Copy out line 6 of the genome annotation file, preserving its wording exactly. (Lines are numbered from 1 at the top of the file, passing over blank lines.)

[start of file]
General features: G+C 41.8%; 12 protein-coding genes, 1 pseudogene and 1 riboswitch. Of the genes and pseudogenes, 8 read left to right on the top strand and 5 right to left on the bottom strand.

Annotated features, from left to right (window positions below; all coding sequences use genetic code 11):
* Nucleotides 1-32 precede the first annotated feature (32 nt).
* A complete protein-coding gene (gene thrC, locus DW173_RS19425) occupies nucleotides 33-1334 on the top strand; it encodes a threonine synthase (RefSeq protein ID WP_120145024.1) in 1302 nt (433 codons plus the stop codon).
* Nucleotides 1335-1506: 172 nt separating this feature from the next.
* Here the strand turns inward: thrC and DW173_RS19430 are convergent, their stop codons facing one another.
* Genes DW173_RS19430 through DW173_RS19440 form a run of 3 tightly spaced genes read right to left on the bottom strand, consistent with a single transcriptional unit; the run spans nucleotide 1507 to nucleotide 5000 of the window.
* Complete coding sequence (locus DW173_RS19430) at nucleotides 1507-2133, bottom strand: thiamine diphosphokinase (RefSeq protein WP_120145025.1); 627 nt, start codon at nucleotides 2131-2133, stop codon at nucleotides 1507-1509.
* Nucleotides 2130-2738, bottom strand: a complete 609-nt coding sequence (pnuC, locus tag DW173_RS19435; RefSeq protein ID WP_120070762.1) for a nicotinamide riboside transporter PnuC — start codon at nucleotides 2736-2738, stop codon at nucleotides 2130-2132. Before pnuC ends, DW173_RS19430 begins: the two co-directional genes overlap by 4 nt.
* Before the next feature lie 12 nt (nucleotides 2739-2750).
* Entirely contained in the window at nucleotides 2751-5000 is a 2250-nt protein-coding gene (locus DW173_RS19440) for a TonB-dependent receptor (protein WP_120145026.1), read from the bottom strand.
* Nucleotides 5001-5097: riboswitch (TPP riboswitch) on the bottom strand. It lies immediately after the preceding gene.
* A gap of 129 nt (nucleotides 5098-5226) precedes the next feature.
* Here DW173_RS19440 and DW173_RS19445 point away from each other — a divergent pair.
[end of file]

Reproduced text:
* Here the strand turns inward: thrC and DW173_RS19430 are convergent, their stop codons facing one another.